Reflect: What part are you playing to help care for creation? How are we empowering the next generation to share their creativity, energy, and vision
Christ is risen! Christ is risen, indeed!
The holiest day of the year, for Christians, is Easter Sunday when we celebrate Christ’s victory over death.
Join in the celebration on Sunday, as we Resurrect Joy, and share resurrection experiences we have each had in our lives!
“Holy Week” begins with Palm Sunday and concludes with Easter. It is important to hear the whole story of Jesus’ final week on earth, and not just move from “Hosannas” to “He is Risen!” In order to get the full picture, the whole story, with all the emotions and all the drama, it is important that we also attend to Maundy Thursday and Good Friday services.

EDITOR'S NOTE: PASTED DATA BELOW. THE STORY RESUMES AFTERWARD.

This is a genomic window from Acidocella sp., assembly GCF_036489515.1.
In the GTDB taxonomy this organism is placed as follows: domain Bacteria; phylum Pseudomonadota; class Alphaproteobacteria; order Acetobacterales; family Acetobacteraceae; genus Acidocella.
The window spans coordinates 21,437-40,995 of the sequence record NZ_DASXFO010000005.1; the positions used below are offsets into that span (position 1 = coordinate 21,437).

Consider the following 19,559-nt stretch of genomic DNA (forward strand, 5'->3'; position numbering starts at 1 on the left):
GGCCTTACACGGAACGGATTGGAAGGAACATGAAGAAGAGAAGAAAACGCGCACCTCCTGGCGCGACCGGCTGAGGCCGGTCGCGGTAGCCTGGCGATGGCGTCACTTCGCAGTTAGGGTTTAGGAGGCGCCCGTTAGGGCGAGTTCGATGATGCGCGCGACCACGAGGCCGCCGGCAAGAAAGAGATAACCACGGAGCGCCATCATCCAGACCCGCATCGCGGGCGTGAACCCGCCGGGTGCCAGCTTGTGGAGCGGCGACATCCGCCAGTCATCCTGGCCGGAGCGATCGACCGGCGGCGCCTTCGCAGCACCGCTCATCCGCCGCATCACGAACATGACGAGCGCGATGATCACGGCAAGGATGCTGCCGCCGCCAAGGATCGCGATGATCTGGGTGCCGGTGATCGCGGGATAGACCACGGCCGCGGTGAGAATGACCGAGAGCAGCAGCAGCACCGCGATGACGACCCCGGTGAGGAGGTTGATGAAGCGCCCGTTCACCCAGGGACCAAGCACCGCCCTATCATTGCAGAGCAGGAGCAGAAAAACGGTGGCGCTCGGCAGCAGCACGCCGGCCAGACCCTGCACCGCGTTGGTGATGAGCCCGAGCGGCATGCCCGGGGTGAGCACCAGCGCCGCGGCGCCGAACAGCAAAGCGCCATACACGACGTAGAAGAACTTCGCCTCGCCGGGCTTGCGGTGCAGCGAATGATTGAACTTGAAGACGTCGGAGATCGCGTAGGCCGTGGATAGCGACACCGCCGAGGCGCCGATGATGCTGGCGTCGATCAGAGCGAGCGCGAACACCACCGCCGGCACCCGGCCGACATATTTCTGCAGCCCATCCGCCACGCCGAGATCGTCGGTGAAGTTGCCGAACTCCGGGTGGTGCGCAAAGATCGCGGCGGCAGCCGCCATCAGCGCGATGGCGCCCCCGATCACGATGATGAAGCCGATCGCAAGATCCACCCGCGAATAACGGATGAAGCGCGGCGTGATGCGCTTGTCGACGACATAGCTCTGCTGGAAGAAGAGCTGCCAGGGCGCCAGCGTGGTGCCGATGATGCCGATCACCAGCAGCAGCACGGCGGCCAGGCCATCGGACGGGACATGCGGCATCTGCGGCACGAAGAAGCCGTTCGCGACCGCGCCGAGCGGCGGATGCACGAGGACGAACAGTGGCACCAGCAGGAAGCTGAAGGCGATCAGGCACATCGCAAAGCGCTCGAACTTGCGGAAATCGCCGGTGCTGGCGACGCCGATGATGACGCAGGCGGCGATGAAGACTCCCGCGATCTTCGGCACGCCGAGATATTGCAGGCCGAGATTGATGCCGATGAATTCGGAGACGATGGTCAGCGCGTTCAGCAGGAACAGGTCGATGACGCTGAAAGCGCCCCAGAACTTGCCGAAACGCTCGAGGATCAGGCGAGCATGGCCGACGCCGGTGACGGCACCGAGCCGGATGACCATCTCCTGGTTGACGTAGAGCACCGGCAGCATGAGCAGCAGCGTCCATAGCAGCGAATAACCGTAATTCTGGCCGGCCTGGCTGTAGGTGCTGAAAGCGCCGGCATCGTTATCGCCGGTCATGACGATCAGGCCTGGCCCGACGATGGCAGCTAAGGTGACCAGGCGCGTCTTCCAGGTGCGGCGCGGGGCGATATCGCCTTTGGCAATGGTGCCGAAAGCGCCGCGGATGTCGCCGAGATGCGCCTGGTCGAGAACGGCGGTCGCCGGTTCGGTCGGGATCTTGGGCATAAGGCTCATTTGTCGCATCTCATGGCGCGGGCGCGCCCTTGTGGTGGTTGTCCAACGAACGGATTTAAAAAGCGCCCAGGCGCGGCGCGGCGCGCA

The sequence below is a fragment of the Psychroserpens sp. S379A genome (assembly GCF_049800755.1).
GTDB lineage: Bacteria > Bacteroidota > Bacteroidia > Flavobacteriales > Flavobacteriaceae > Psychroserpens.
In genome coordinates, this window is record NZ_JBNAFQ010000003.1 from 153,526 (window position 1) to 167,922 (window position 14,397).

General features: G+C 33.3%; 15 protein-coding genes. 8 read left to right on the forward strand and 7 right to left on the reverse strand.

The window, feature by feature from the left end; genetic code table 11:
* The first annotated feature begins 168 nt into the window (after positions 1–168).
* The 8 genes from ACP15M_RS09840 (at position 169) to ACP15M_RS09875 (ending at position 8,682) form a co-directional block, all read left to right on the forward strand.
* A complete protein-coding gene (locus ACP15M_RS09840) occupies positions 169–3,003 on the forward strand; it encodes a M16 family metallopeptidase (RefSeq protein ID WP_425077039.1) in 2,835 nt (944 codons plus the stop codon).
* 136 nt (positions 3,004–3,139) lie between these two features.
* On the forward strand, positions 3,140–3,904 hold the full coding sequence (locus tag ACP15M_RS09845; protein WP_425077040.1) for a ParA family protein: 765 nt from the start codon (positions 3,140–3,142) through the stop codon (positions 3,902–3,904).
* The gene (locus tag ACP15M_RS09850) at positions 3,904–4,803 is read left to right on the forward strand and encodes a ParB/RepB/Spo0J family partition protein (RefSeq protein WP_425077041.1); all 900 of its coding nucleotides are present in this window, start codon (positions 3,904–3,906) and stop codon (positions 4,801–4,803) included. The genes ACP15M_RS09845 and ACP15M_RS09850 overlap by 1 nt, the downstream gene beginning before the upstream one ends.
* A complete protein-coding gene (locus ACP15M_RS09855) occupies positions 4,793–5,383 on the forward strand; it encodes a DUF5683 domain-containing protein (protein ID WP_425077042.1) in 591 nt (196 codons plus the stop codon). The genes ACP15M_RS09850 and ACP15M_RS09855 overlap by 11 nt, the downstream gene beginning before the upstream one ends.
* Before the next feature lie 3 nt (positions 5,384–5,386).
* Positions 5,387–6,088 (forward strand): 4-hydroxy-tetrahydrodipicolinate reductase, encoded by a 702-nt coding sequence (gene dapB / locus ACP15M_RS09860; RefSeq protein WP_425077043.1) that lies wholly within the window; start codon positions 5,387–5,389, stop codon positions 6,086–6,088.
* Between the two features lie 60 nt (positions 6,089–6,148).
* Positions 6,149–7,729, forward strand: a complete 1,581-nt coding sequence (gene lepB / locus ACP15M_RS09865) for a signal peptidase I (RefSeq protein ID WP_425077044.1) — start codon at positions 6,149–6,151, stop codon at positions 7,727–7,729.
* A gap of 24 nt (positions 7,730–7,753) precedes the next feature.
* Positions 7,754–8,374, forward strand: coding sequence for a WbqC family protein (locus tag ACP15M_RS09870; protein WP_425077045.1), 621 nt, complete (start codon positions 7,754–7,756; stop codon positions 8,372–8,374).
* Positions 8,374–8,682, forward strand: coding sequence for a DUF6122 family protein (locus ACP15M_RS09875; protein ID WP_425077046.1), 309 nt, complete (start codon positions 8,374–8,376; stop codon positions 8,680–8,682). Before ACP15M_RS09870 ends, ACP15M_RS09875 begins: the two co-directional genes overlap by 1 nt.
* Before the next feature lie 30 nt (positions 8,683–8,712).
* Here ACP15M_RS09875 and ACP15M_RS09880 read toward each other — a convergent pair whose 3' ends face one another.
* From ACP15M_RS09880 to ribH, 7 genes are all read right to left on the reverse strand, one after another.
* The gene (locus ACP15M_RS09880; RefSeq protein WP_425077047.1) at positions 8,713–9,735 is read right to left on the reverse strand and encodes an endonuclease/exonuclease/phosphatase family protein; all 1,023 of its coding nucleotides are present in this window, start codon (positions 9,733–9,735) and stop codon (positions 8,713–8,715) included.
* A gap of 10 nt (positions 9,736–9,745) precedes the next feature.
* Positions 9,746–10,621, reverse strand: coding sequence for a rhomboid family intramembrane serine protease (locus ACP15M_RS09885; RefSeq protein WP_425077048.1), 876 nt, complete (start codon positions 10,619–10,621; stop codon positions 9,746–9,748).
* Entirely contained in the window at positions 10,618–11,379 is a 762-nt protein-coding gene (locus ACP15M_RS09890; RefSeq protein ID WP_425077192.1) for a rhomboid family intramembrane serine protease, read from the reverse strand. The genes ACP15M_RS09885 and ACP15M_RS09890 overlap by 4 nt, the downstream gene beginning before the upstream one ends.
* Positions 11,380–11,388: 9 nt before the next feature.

Please make plans to be in worship on Thursday, April 18, at 7:00pm in our Baptistry Chapel for a special Maundy Thursday service, commemorating the last supper Jesus shared with his disciples. And also join with our ecumenical friends throughout Columbus at The Commons on Friday, April 19, at noon, for a special Good Friday service.
Indiana Disciples women are invited to gather at Abe Martin Lodge in beautiful Brown County State Park, Nashville, Indiana on August 23-25. The weekend will be filled with multicultural praise, worship, conversation and reflection. The theme, "Lift EVERY Voice", was inspired by the hymn, Lift Every Voice and Sing. During the retreat there will be speakers telling the stories of how various cultures have contributed to the whole fabric of the church. The hymn will serve as the centerpiece of the retreat.